State v. Vandewater
|15 February 1927
|203 Iowa 94,212 N.W. 339
|STATE v. VANDEWATER.
|Iowa Supreme Court
OPINION TEXT STARTS HERE
Appeal from District Court, Adair County; W. G. Vander Ploeg, Judge.
The defendant was indicted, tried, and convicted for the crime of larceny. Judgment was entered on the verdict in conformity to law. Defendant appeals. Affirmed.Wilson & Kellam, of Greenfield, for appellant.
John Fletcher, Atty. Gen., and Neill Garrett, Asst. Atty. Gen., for the State.
DE GRAFF, J.
On September 10, 1926, the defendant was indicted by the grand jury of Adair county, Iowa, for the crime of larceny, in that on or about the 3d day of March, 1926, he did willfully, unlawfully, and feloniously steal, take, and carry away four spools of barbed wire and 50 steel posts, the personal property of the Royal Union Life Insurance Company of Des Moines, Iowa, said property being of the aggregate value of $45. On September 23, 1926, the jury returned a verdict of guilty, as charged, and determined the value of the stolen property at $35.
 On September 24, 1926, a motion for a new trial was overruled and judgment entered. This motion assigned the following reasons, to wit: (1) The verdict is contrary to the evidence and the weight of evidence. (2) The verdict is contrary to law. (3) The verdict is a result of passion and prejudice. (4) The court erred in admitting certain testimony as shown by the record over the objections of the defendants. (5) The court erred in giving instructions on its own motion and each of the instructions and all of the instructions as not containing a true statement of the law.
At the outset it is pertinent to inquire into the meaning and sufficiency of these assignments for the purpose of this appeal. Clearly they are not specific but quite general in character (Anthony v. O'Brien, 188 Iowa, 802, 175 N. W. 750), and, as bearing on the admission of evidence or on the instructions given, they may not be viewed as proper exceptions within the rule of statute or the interpretations of the statutory rule of this court. See section 11495, Code 1924. The trial court was not advised of the specific errors claimed by anything contained in the motion for new trial, unless it is the sufficiency of the evidence to sustain the verdict, which we will note presently. The trial judge should not be foreclosed in this manner. He was not afforded an opportunity to rule or correct the error which is now argued in this court. The record of the trial is lacking in proper exceptions to evidence and instructions, and the instant motion for new trial did not serve the function of an exception.
 The defendant in a criminal case waives error on appeal in every instance where a proper exception is not taken below. State v. Schwab, 112 Iowa, 666, 84 N. W. 944. Counsel in a criminal case is under obligations to make his objections as specific and definite as required in a civil case in order to present a question of law for consideration upon appeal. State v. Barr, 123 Iowa, 139, 98 N. W. 595.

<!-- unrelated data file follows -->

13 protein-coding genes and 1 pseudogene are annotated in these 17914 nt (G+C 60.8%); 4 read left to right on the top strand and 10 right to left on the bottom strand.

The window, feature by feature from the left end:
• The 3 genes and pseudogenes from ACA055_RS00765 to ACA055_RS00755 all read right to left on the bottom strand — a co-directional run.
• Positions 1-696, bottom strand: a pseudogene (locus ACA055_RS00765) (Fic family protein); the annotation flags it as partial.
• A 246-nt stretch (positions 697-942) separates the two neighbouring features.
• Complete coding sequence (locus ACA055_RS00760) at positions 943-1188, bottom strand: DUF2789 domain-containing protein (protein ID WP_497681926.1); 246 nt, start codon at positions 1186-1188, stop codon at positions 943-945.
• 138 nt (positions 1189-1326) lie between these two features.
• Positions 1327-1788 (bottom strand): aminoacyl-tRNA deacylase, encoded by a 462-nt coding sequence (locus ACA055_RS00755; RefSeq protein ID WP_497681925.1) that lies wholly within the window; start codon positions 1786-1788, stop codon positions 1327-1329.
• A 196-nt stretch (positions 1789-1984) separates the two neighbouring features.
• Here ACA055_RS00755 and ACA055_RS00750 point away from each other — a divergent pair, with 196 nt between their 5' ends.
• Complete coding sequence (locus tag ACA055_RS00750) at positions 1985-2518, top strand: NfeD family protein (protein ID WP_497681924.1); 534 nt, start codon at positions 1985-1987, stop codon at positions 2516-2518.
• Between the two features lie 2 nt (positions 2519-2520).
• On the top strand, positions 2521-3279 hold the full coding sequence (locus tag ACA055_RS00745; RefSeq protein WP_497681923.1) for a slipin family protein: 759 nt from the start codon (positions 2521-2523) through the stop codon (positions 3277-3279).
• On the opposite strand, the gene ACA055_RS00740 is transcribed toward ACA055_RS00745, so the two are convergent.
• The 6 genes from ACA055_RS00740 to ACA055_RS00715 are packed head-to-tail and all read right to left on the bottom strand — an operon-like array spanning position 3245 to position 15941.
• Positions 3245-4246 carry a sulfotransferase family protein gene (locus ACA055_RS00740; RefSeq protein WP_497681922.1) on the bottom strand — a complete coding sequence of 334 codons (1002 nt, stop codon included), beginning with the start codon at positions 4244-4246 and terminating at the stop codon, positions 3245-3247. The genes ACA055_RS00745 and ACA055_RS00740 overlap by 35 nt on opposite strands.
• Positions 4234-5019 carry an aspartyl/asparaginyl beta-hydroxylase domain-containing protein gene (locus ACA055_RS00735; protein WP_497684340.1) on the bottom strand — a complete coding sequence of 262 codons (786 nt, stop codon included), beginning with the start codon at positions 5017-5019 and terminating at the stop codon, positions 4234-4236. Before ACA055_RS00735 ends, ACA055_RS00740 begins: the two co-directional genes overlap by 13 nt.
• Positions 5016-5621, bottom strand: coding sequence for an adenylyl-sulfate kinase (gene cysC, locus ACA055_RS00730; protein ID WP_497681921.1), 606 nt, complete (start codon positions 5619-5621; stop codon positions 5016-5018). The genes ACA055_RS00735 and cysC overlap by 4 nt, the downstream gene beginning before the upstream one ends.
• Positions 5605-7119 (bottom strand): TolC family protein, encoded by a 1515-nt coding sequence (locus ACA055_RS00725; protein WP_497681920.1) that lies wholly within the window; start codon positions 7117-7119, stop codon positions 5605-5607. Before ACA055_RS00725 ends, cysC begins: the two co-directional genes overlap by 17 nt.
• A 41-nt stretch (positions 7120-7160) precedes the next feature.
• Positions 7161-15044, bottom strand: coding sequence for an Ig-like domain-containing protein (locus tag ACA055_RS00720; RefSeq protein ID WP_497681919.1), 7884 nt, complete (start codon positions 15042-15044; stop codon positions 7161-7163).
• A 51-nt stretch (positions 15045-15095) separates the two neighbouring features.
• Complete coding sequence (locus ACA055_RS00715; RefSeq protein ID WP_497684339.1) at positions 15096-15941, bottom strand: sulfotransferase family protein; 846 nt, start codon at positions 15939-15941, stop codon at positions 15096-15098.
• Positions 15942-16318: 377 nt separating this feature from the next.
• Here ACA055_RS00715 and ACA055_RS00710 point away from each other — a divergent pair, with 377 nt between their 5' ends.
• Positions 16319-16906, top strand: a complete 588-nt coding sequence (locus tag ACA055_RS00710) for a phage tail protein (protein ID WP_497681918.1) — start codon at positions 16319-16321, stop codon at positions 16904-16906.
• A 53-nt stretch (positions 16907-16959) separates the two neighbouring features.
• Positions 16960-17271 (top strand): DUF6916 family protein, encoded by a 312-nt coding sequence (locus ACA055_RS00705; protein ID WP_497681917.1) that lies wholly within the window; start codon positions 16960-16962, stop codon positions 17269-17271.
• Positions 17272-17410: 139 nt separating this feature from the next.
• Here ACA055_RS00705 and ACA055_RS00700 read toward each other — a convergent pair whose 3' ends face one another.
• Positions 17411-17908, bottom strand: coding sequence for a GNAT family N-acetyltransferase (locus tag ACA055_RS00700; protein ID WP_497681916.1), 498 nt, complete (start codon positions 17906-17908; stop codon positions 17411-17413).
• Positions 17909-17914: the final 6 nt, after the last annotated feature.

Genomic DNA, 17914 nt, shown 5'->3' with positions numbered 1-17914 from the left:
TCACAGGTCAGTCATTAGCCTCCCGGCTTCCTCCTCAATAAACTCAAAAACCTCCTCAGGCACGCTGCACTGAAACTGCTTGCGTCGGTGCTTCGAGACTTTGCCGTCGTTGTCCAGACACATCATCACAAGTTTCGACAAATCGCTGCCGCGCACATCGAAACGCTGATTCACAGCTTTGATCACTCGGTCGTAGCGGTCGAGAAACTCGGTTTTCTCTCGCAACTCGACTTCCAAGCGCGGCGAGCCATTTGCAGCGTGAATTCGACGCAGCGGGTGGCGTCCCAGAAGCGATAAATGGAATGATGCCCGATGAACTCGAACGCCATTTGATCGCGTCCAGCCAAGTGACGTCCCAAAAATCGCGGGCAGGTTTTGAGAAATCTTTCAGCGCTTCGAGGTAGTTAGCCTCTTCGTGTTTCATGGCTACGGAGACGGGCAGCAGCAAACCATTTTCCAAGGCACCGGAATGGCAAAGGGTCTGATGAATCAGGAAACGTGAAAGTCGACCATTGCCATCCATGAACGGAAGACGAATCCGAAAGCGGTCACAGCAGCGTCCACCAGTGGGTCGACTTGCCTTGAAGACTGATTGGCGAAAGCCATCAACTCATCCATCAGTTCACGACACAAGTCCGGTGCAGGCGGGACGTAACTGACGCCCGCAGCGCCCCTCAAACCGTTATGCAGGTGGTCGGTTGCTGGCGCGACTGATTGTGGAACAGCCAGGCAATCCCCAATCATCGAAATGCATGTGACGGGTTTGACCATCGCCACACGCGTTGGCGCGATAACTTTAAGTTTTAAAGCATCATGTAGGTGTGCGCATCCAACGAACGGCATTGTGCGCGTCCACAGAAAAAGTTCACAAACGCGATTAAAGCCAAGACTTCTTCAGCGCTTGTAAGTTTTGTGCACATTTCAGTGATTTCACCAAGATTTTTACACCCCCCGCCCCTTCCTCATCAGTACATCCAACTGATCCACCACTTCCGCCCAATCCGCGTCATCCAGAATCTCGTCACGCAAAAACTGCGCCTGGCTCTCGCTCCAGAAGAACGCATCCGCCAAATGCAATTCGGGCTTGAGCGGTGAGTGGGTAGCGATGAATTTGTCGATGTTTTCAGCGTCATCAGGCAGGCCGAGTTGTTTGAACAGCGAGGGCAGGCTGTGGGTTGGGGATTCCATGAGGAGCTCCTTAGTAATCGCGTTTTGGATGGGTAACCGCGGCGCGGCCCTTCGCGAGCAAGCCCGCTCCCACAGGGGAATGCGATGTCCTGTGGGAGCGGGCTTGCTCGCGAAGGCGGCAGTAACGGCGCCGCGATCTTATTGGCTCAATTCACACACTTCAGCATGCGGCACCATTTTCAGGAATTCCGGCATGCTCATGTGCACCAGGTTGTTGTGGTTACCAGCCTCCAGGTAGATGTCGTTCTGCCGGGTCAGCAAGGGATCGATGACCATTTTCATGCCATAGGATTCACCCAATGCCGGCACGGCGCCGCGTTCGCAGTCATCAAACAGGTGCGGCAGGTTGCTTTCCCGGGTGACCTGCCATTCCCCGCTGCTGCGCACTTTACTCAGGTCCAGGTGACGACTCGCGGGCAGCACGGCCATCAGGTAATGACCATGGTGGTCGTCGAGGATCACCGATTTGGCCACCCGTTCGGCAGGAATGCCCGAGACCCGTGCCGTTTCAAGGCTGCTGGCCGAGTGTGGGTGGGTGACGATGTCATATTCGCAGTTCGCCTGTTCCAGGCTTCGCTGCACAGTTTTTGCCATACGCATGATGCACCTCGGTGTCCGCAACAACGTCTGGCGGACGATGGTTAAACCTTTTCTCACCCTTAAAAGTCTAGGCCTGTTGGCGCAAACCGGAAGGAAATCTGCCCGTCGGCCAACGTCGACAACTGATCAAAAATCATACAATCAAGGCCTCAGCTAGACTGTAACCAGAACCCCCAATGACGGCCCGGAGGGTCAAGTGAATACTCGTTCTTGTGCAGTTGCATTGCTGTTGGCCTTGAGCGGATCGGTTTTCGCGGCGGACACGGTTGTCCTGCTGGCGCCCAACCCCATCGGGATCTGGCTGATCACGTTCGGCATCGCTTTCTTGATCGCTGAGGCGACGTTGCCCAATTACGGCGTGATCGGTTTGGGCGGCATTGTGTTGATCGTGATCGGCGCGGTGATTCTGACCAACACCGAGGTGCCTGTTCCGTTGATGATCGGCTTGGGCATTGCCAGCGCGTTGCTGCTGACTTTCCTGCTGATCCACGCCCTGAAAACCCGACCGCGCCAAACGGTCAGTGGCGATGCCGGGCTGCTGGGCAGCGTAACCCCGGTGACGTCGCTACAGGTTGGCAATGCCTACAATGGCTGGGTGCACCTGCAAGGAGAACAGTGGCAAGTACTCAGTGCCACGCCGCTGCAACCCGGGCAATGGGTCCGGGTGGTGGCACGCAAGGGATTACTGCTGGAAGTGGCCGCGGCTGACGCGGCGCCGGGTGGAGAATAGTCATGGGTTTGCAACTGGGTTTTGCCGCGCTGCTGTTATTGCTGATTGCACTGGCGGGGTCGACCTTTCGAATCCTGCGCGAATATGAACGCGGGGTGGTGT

It is urged in argument by appellant that his present counsel were not his counsel upon the trial of this case below, and it is strenuously urged that a rank injustice has been done the defendant by reason of the fact that “both ordinary and average skill were lacking in the handling of the defense.”
It may be that defendant's counsel in the first instance were not sufficiently diligent in entering objections to certain evidence offered by the state, and it is quite apparent that no proper objections were made to the instructions given by the trial court at any stage of the proceeding. This, however, does not per se constitute the absence of a fair and impartial trial. The very question was passed upon in State v. Higgins, 192 Iowa, 201, 182 N. W. 887. It is therein said:
None of the now claimed defects in any of the instructions were pointed out in the motion for new trial. No other exceptions were taken.
In State v. Williams, 115 Iowa, 97, 88 N. W. 194, it is said:
“The policy of the law is to give every person accused of crime a fair trial, but it is not intended to give him power to take an unfair advantage of the court.”
Turning for a moment to the case on its merits, it is observed that the defendant was charged with the larceny of fencing material which was the property of the Royal Union Life Insurance Company of Des Moines. The farm on which the fencing material was located had been leased by the insurance company to one Charles Mitchell a very short time prior to the alleged larceny. It cannot be questioned that certain fencing material was then on the farm. The material had been inspected by the tenant, especially the posts, as he had never seen any posts painted like these. It further appears that at least two trips were made by the person committing the larceny, as shortly after the asportation of the posts the tenants had placed marks of identification upon the spools of wire.
On the afternoon of March 3, 1926, Mitchell and his wife met and passed the defendant, who was driving a team of horses and wagon near the place in question. When he was first seen he was walking by the side of the team, and before Mitchell passed him the defendant got on the wagon. Later in the afternoon Mitchell drove to the farm he had just leased, and it was at that time he discovered that the steel posts had been taken. He observed the tracks and that the posts had been carried to the gate and loaded. He identified...
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